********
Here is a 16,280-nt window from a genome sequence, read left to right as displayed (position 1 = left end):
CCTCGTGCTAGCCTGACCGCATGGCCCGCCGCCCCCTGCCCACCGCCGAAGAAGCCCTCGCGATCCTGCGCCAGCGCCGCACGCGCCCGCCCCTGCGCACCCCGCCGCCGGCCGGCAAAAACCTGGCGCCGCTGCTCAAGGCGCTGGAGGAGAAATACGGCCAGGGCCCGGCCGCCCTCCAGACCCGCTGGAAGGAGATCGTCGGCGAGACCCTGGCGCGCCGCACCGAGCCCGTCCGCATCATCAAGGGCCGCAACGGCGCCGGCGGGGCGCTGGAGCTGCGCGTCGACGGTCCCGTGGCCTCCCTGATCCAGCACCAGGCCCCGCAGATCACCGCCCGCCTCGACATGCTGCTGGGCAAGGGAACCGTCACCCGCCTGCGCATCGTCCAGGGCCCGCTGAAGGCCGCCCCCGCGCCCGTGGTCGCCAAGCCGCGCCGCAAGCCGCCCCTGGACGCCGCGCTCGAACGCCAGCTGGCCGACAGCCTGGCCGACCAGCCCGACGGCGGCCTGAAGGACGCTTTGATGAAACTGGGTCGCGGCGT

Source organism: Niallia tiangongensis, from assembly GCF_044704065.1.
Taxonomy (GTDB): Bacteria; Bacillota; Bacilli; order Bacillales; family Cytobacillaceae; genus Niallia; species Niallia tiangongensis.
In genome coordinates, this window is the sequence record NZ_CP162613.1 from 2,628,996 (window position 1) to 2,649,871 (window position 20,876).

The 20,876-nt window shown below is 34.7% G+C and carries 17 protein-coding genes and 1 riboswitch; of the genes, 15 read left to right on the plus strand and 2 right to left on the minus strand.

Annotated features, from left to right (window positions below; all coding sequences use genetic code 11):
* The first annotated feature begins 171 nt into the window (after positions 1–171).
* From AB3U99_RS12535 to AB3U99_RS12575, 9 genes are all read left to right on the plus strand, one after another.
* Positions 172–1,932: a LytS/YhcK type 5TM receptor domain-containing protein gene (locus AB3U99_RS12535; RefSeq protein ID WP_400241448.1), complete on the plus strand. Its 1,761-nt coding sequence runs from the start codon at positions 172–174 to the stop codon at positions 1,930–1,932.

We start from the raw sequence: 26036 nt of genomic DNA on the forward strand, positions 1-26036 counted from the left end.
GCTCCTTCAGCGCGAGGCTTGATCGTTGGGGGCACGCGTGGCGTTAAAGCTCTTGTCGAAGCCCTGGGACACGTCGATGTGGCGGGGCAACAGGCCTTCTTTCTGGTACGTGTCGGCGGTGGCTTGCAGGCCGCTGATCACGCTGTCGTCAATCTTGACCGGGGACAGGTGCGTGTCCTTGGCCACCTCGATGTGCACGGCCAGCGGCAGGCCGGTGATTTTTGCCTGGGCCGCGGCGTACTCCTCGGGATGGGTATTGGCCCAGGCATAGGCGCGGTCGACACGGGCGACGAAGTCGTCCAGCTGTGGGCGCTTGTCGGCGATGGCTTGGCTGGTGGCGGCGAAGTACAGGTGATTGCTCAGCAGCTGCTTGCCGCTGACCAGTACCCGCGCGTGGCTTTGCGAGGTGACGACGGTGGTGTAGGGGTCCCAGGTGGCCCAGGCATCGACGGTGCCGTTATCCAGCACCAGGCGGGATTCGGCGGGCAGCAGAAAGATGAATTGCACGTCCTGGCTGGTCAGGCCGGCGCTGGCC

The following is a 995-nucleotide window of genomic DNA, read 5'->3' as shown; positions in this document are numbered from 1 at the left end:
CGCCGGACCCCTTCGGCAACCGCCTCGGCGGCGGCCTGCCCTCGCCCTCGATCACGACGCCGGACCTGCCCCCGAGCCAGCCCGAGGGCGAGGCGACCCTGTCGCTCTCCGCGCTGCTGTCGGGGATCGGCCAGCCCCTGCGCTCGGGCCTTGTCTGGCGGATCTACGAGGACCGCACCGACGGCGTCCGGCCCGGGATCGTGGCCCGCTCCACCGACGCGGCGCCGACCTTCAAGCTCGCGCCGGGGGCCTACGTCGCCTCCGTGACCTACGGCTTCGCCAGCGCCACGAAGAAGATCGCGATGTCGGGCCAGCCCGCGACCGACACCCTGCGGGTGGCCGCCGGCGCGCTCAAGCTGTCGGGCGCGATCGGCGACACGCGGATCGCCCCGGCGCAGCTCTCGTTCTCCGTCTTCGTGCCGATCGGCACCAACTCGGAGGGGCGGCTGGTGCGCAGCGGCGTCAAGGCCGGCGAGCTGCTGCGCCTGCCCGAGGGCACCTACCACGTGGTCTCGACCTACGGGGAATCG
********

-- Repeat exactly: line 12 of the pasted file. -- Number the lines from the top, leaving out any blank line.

GCTCCTTCAGCGCGAGGCTTGATCGTTGGGGGCACGCGTGGCGTTAAAGCTCTTGTCGAAGCCCTGGGACACGTCGATGTGGCGGGGCAACAGGCCTTCTTTCTGGTACGTGTCGGCGGTGGCTTGCAGGCCGCTGATCACGCTGTCGTCAATCTTGACCGGGGACAGGTGCGTGTCCTTGGCCACCTCGATGTGCACGGCCAGCGGCAGGCCGGTGATTTTTGCCTGGGCCGCGGCGTACTCCTCGGGATGGGTATTGGCCCAGGCATAGGCGCGGTCGACACGGGCGACGAAGTCGTCCAGCTGTGGGCGCTTGTCGGCGATGGCTTGGCTGGTGGCGGCGAAGTACAGGTGATTGCTCAGCAGCTGCTTGCCGCTGACCAGTACCCGCGCGTGGCTTTGCGAGGTGACGACGGTGGTGTAGGGGTCCCAGGTGGCCCAGGCATCGACGGTGCCGTTATCCAGCACCAGGCGGGATTCGGCGGGCAGCAGAAAGATGAATTGCACGTCCTGGCTGGTCAGGCCGGCGCTGGCC